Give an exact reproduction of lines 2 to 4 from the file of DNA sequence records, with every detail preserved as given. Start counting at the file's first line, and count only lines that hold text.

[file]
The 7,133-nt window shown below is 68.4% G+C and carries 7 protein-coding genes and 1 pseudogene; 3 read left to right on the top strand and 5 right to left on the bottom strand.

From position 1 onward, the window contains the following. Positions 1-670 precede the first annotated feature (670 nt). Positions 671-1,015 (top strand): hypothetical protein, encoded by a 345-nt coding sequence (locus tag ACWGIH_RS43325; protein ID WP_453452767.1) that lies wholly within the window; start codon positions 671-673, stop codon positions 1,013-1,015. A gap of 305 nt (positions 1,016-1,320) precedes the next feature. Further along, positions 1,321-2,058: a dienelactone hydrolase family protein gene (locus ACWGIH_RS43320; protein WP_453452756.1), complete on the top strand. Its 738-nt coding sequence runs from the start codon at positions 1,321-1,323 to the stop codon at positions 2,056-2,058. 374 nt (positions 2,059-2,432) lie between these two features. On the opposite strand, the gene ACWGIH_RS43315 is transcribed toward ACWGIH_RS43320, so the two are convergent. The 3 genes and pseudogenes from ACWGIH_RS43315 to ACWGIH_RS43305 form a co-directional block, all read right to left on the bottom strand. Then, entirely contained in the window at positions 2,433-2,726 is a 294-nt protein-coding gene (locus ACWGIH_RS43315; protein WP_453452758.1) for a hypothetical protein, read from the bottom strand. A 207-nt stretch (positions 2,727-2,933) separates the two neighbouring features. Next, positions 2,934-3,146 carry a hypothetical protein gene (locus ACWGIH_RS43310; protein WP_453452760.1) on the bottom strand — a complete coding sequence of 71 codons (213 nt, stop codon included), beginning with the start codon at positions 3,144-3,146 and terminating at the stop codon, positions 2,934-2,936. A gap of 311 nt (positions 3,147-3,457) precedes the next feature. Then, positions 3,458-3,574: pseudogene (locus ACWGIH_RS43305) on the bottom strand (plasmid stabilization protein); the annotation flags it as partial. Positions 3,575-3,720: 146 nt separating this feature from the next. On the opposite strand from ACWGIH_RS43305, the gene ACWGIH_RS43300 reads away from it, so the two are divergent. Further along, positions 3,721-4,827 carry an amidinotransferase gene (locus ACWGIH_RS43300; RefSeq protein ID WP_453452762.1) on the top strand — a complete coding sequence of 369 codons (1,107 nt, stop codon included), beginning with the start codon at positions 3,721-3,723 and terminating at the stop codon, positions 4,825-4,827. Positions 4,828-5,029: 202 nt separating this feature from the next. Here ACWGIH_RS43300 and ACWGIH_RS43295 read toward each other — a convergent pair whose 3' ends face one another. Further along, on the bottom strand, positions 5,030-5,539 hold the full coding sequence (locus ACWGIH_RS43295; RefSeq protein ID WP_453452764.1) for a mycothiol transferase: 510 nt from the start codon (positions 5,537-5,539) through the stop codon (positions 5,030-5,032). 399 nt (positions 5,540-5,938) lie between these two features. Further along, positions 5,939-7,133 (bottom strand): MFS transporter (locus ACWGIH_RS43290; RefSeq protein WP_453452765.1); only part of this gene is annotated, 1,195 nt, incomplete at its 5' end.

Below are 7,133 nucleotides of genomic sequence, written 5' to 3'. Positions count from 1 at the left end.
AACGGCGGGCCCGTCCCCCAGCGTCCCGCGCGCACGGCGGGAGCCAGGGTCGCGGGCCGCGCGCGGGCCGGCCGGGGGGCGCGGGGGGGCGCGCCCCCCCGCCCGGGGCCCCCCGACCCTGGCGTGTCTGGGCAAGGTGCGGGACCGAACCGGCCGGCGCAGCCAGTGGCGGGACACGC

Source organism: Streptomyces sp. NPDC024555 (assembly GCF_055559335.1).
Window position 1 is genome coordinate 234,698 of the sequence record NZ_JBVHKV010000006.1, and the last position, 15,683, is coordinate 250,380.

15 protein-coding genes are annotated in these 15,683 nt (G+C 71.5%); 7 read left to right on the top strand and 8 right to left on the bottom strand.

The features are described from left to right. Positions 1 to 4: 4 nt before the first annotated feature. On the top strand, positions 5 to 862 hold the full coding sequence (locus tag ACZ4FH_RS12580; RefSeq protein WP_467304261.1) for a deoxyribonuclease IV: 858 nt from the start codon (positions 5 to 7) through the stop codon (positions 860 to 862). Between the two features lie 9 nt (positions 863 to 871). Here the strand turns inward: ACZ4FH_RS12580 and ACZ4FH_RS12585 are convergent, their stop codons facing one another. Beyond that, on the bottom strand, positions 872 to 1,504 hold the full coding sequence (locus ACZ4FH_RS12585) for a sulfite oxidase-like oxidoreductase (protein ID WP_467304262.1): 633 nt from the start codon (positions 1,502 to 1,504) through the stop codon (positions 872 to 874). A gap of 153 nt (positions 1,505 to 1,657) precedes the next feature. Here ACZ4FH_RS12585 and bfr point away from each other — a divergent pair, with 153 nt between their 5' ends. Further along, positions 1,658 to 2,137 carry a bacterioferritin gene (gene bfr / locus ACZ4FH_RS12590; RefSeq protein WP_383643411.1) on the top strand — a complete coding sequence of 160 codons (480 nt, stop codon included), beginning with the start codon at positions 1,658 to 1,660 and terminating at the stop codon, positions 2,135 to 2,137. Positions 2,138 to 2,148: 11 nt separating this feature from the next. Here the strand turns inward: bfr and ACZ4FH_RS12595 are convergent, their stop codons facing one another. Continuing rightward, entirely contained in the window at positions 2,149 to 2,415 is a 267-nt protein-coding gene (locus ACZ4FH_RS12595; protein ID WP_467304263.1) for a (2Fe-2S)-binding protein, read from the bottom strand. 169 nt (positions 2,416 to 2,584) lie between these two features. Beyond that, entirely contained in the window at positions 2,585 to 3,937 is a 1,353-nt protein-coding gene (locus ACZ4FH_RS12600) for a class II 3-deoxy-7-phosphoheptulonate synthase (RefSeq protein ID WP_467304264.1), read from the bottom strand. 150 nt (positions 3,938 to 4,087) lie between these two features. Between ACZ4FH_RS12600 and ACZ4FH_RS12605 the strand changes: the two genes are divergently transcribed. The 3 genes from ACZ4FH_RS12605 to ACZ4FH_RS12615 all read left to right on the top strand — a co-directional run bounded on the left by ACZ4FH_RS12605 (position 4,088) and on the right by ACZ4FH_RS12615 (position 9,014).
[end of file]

From position 1 onward, the window contains the following. Positions 1-670 precede the first annotated feature (670 nt). Positions 671-1,015 (top strand): hypothetical protein, encoded by a 345-nt coding sequence (locus tag ACWGIH_RS43325; protein ID WP_453452767.1) that lies wholly within the window; start codon positions 671-673, stop codon positions 1,013-1,015. A gap of 305 nt (positions 1,016-1,320) precedes the next feature. Further along, positions 1,321-2,058: a dienelactone hydrolase family protein gene (locus ACWGIH_RS43320; protein WP_453452756.1), complete on the top strand. Its 738-nt coding sequence runs from the start codon at positions 1,321-1,323 to the stop codon at positions 2,056-2,058. 374 nt (positions 2,059-2,432) lie between these two features. On the opposite strand, the gene ACWGIH_RS43315 is transcribed toward ACWGIH_RS43320, so the two are convergent. The 3 genes and pseudogenes from ACWGIH_RS43315 to ACWGIH_RS43305 form a co-directional block, all read right to left on the bottom strand. Then, entirely contained in the window at positions 2,433-2,726 is a 294-nt protein-coding gene (locus ACWGIH_RS43315; protein WP_453452758.1) for a hypothetical protein, read from the bottom strand. A 207-nt stretch (positions 2,727-2,933) separates the two neighbouring features. Next, positions 2,934-3,146 carry a hypothetical protein gene (locus ACWGIH_RS43310; protein WP_453452760.1) on the bottom strand — a complete coding sequence of 71 codons (213 nt, stop codon included), beginning with the start codon at positions 3,144-3,146 and terminating at the stop codon, positions 2,934-2,936. A gap of 311 nt (positions 3,147-3,457) precedes the next feature. Then, positions 3,458-3,574: pseudogene (locus ACWGIH_RS43305) on the bottom strand (plasmid stabilization protein); the annotation flags it as partial. Positions 3,575-3,720: 146 nt separating this feature from the next. On the opposite strand from ACWGIH_RS43305, the gene ACWGIH_RS43300 reads away from it, so the two are divergent. Further along, positions 3,721-4,827 carry an amidinotransferase gene (locus ACWGIH_RS43300; RefSeq protein ID WP_453452762.1) on the top strand — a complete coding sequence of 369 codons (1,107 nt, stop codon included), beginning with the start codon at positions 3,721-3,723 and terminating at the stop codon, positions 4,825-4,827. Positions 4,828-5,029: 202 nt separating this feature from the next. Here ACWGIH_RS43300 and ACWGIH_RS43295 read toward each other — a convergent pair whose 3' ends face one another. Further along, on the bottom strand, positions 5,030-5,539 hold the full coding sequence (locus ACWGIH_RS43295; RefSeq protein ID WP_453452764.1) for a mycothiol transferase: 510 nt from the start codon (positions 5,537-5,539) through the stop codon (positions 5,030-5,032). 399 nt (positions 5,540-5,938) lie between these two features. Further along, positions 5,939-7,133 (bottom strand): MFS transporter (locus ACWGIH_RS43290; RefSeq protein WP_453452765.1); only part of this gene is annotated, 1,195 nt, incomplete at its 5' end.

Below are 7,133 nucleotides of genomic sequence, written 5' to 3'. Positions count from 1 at the left end.
AACGGCGGGCCCGTCCCCCAGCGTCCCGCGCGCACGGCGGGAGCCAGGGTCGCGGGCCGCGCGCGGGCCGGCCGGGGGGCGCGGGGGGGCGCGCCCCCCCGCCCGGGGCCCCCCGACCCTGGCGTGTCTGGGCAAGGTGCGGGACCGAACCGGCCGGCGCAGCCAGTGGCGGGACACGC